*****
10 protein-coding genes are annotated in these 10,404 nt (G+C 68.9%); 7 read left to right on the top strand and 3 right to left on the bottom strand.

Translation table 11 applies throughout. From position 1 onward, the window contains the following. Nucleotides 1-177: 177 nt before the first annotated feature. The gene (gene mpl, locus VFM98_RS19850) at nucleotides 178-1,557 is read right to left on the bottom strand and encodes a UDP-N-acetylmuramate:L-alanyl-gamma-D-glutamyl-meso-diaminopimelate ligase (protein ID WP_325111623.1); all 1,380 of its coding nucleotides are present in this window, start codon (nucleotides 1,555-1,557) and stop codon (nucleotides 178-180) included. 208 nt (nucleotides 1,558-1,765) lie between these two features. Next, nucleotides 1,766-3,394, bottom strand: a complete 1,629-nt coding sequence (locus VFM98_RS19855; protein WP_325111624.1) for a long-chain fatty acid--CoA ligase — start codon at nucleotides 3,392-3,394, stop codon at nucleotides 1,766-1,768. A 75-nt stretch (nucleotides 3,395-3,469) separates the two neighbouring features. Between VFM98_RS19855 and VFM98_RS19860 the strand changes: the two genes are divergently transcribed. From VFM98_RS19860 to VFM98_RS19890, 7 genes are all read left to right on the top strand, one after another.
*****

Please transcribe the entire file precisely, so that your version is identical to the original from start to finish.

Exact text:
10 protein-coding genes are annotated in these 10,404 nt (G+C 68.9%); 7 read left to right on the top strand and 3 right to left on the bottom strand.

Translation table 11 applies throughout. From position 1 onward, the window contains the following. Nucleotides 1-177: 177 nt before the first annotated feature. The gene (gene mpl, locus VFM98_RS19850) at nucleotides 178-1,557 is read right to left on the bottom strand and encodes a UDP-N-acetylmuramate:L-alanyl-gamma-D-glutamyl-meso-diaminopimelate ligase (protein ID WP_325111623.1); all 1,380 of its coding nucleotides are present in this window, start codon (nucleotides 1,555-1,557) and stop codon (nucleotides 178-180) included. 208 nt (nucleotides 1,558-1,765) lie between these two features. Next, nucleotides 1,766-3,394, bottom strand: a complete 1,629-nt coding sequence (locus VFM98_RS19855; protein WP_325111624.1) for a long-chain fatty acid--CoA ligase — start codon at nucleotides 3,392-3,394, stop codon at nucleotides 1,766-1,768. A 75-nt stretch (nucleotides 3,395-3,469) separates the two neighbouring features. Between VFM98_RS19855 and VFM98_RS19860 the strand changes: the two genes are divergently transcribed. From VFM98_RS19860 to VFM98_RS19890, 7 genes are all read left to right on the top strand, one after another.